#Innovation — 10.09.2020

The accelerating cycle of technology

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Looking back at the past 30 years, we realize how fast changes have happened in our society. The humble start of the Internet as we know it can be dated with the first web browser in 1993. The Internet bubble of the 2000 is merely 20 years old and the introduction of the iPhone happened only in 2007. Today, most people in the world have a smartphone and routinely read news, exchange with their family and friends, watch movies or purchase any object or services over the Internet on their phone or their computer.

Even before the Covid-19 pandemic, the market moved in large part based on the evolution of the largest technology companies. The largest companies in 2019 by market capitalization were Microsoft, Amazon, Alphabet/Google, Apple and Facebook (source: Visual Capitalist), with valuation close to or above a previously unheard of trillion dollar threshold.

The digital transformation of society has been a staple of our lives over the past 20 years. While corporations have been changing fast, individuals have adapted even faster, adopting new ways to communicate, exchange or transact. This transformation has accelerated over the past 10 years with the availability and prevalence of cloud platforms, mobile devices, social “many-to-many” networks and new algorithms leveraging data analytics and artificial intelligence.

The Covid-19 pandemic has forced individuals and corporations to adopt new behaviours like social distancing, work from home or e-Commerce. While the technology has been available for a long time, the usage – while growing fast – had remained lacklustre, as users did not want to change past habits.

However, within a few weeks of the start of the pandemic, with confinement and lockdown policies starting to be implemented, corporations urgently adopted new ways of working, leveraging online group meetings to replace travel and in-person meetings and enabling their employees to work from home. Even more prosaically, they had to rely on technology to ensure their daily operations could be performed, from logistics to closing their financial books.

Similarly, confined-at-home individuals started to increase their consumption of online media, from on-demand/streaming movies to video games, used online platforms to purchase food or clothing, and even kept social relationships through the same online platforms used in the context of their jobs.

In a mere few weeks, the pattern of adoption of this technology accelerated drastically without the available alternative to rely on old habits. The financial markets have not missed this trend, with information technology companies having seen a significant increase in their valuation since the beginning of the year, in spite of the economy facing one of the hardest recessions in decades, while sectors like energy or financials have been negatively affected.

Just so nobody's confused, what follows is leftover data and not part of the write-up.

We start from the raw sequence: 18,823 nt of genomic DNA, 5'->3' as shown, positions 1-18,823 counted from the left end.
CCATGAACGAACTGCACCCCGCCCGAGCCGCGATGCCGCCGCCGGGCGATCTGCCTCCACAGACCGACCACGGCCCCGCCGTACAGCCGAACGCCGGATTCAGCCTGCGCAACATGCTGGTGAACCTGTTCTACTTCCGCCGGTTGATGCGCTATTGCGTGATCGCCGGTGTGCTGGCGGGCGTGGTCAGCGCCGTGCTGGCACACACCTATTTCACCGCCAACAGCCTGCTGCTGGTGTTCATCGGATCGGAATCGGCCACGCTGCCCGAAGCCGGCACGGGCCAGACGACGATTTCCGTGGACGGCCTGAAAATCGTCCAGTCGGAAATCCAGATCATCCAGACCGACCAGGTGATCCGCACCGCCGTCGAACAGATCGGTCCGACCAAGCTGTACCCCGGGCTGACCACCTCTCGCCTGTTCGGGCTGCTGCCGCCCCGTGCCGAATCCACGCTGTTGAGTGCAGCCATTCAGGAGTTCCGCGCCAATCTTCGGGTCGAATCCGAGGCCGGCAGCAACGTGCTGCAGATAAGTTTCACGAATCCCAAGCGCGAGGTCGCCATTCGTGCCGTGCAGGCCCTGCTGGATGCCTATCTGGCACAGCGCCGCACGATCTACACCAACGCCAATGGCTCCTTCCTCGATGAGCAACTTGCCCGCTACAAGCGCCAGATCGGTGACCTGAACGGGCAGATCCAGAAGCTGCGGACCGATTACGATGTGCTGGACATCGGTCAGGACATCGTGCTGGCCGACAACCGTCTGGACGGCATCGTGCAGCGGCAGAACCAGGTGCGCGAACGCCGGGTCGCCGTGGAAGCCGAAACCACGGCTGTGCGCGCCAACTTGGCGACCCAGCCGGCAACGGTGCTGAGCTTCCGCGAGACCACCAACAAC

However, within the sector itself, the performance is strongly differentiated too. The segments seeing structural tailwind momentum from the crisis have seen an explosion in their share price, while the more cyclical software companies have underperformed the sector.

In June 2020, BNP Paribas Wealth Management released its five investment themes post Covid-19. Unsurprisingly, in addition to Health Care, one of the key themes was related to investing to benefit from digital disruption, especially in relation to 5G and artificial intelligence. Another core theme relates to investing in quality companies.

These themes resonate strongly with the ongoing acceleration of the digital transformation of society. One of the key factors defining a quality company relates to its ability to leverage the possibilities enabled by new technology while being able to transition old business models to establish and preserve strong and resilient market positions. Interestingly, while there is still a view that technology companies are volatile, for the best of them, their role at the heart of the global economy is undeniable. It would be difficult for many businesses in the world today to operate without the cloud platforms of Amazon, Google or Microsoft for example, or to manage their business without Salesforce, SAP or Workday. Conversely, a number of technology solutions, while disruptive and useful, are much less critical to the operation of the economy and are not seen by the market as clear winners of the upcoming economic cycle.

Technology has been changing our society and the economy quite fast over the past 20 years. The unprecedented current situation related to the pandemic has accentuated the importance of technology companies in our daily lives. Technology has become a key determinant of quality, albeit not the only one. In that complex and fast-moving ecosystem, investors eager to play on this trend as part of their investment strategies need to stay rational and work together with their advisor to establish investment portfolios positioned to both benefit from the clear trends of the future while keeping a discerning outlook on quality assets.

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